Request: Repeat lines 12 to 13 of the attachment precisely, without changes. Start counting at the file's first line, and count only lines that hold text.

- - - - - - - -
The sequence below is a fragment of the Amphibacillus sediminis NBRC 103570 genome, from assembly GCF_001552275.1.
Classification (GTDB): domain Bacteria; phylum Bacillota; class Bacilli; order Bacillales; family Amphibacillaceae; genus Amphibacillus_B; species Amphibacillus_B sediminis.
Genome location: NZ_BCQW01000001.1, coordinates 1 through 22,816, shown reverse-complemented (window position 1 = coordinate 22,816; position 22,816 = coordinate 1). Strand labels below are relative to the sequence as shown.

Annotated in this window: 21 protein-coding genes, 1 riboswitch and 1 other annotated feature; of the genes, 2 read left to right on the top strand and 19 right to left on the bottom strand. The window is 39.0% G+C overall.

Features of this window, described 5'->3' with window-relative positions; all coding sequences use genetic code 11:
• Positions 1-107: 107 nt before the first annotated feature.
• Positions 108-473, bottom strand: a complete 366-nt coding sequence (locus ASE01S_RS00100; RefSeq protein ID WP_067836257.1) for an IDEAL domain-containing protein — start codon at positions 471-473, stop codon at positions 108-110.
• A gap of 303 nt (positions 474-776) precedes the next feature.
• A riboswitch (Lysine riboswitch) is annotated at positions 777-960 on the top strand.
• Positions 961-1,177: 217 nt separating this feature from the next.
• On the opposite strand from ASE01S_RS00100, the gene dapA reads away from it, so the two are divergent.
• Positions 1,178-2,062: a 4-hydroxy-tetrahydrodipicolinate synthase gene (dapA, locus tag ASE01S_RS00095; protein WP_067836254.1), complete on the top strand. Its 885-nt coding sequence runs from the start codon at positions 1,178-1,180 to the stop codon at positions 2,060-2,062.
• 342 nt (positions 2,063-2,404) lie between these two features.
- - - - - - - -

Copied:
• Positions 1,178-2,062: a 4-hydroxy-tetrahydrodipicolinate synthase gene (dapA, locus tag ASE01S_RS00095; protein WP_067836254.1), complete on the top strand. Its 885-nt coding sequence runs from the start codon at positions 1,178-1,180 to the stop codon at positions 2,060-2,062.
• 342 nt (positions 2,063-2,404) lie between these two features.